CASPER, Wyo. — The business of Torrington attorney and Republican Wyoming secretary of state candidate Ed Buchanan was dissolved in 2010 and reinstated two years later by the business division of the office he’s running for, records state.
Buchanan called it a “one-time” issue, and two of Buchanan’s GOP opponents said they don’t see the lapse as a big deal.
Companies report assets from the previous business year in the annual reports. On Monday, another GOP candidate, Ed Murray, came under attack for being the registered agent of companies that didn’t always file in a timely fashion.
Clark Stith noted that Buchanan’s company is back in good standing, and he said there wasn’t any harm when he forgot to file.
“My focus in this campaign is on the real differences between the candidates, which for me, I’m the small-government candidate, and each of the other candidates represent some version of the status quo,” Stith said.
Pete Illoway, whose campaign uncovered the delayed filings of businesses associated with Murray, did not return a call and email from the Star-Tribune.
Murray takes Buchanan at his word that it was an honest mistake, he said in an email.
“However, we cannot forget that Pete Illoway started this episode by slinging mud,” Murray said. “I hope in the closing days of the election we can focus on policy and positions. I’ve run a positive, issue-based campaign, and the choice couldn’t be more clear for voters.“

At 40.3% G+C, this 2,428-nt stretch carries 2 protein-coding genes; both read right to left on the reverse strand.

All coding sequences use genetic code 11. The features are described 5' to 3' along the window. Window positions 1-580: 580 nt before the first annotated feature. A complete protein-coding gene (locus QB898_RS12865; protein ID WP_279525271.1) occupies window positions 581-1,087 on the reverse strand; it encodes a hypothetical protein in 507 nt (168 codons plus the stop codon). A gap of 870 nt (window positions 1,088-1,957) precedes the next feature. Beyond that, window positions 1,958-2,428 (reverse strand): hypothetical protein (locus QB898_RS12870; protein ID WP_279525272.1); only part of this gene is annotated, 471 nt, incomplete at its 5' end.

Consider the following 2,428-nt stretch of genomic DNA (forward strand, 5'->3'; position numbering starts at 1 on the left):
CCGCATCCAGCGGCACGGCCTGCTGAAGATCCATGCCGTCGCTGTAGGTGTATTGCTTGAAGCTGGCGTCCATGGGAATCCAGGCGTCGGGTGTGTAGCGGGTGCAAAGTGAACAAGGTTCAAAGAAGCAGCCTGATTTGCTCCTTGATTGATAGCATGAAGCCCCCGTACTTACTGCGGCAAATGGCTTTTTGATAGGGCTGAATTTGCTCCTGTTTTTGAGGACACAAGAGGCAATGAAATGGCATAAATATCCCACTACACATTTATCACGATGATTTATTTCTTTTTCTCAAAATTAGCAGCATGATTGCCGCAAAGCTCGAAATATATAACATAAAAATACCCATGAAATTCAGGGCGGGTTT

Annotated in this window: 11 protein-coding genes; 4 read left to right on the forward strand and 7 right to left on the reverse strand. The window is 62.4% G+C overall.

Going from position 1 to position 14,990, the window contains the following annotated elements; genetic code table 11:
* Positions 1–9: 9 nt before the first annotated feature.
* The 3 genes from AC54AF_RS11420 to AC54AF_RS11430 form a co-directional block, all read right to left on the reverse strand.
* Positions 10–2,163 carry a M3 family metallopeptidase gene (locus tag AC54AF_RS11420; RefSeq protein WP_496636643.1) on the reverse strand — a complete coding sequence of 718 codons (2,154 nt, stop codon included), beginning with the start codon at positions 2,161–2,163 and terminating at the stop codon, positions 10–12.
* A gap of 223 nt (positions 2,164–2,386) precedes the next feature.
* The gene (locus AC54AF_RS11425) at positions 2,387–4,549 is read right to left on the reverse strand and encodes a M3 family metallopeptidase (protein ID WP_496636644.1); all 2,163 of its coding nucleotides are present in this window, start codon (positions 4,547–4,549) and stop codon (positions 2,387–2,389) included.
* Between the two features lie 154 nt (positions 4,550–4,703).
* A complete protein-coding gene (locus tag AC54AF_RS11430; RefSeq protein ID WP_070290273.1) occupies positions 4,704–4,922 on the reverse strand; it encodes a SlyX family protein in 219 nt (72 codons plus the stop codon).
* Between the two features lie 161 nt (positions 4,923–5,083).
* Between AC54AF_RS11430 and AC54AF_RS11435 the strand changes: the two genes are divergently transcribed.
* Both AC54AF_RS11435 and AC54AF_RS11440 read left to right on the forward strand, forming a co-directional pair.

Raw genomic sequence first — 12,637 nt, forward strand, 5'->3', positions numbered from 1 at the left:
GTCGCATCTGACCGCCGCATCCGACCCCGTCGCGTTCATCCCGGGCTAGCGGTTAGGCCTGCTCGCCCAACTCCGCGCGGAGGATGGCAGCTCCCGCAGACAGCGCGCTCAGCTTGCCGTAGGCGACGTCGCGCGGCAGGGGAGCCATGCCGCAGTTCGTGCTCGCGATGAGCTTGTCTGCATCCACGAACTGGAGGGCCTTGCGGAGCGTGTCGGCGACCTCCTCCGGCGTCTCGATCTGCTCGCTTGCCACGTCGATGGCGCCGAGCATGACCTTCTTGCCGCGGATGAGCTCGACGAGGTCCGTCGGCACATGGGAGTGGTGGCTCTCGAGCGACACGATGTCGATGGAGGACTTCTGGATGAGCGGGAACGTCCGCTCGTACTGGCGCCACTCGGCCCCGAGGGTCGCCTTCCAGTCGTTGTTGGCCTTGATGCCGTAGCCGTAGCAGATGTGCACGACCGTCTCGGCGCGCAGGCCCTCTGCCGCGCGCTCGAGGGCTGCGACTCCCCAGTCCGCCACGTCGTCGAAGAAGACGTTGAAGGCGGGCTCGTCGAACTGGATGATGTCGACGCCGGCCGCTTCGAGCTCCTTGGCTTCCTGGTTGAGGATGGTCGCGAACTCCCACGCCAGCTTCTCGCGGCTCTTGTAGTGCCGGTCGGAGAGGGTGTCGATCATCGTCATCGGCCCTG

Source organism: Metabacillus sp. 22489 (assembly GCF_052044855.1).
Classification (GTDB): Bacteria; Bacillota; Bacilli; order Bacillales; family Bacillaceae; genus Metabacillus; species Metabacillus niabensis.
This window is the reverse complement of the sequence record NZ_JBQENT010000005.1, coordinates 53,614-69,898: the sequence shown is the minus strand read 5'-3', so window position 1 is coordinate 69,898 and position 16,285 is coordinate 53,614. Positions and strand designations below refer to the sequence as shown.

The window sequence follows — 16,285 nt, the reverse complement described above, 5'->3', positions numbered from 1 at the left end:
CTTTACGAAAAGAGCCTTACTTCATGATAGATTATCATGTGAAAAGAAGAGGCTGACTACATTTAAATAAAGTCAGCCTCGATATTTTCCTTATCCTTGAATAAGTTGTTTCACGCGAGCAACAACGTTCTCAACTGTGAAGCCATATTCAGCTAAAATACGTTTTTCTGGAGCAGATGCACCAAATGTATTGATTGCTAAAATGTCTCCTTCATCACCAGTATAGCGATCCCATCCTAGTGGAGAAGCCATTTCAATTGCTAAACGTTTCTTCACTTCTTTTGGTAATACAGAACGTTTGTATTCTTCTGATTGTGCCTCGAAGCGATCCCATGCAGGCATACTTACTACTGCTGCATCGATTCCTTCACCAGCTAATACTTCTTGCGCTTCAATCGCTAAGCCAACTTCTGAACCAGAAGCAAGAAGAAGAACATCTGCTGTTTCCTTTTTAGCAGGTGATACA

In July 2010, the secretary of state’s business division sent a delinquency notice to the business of Edward A. Buchanan, P.C., for not filing its annual report on time.
In September 2010, it dissolved the company. In February 2012, the business division reinstated the company, records show.
In an email, Buchanan said his company missed a deadline several years ago. He said the Secretary of State’s Office stopped mailing reminders to companies that needed to file reports.
“I’m sure the compliance rate dropped significantly for a time until companies got used to this,” he said. “In perspective, I guess these situations should be evaluated as to whether they are one-time occurrences or an ongoing problem.
“I continue to focus on the Buchanan campaign and find it distracting to be engaged in an issue that arose between the other candidates in the race. I will stay focused on the issues that matter to Wyoming.”
The Secretary of State’s office used to send reminders by mail about annual reports. It switched to email notices because of budget cuts. The notices are a courtesy not required by state statute, said Jeri Melsness, director of the business division.
The primary is Aug. 19.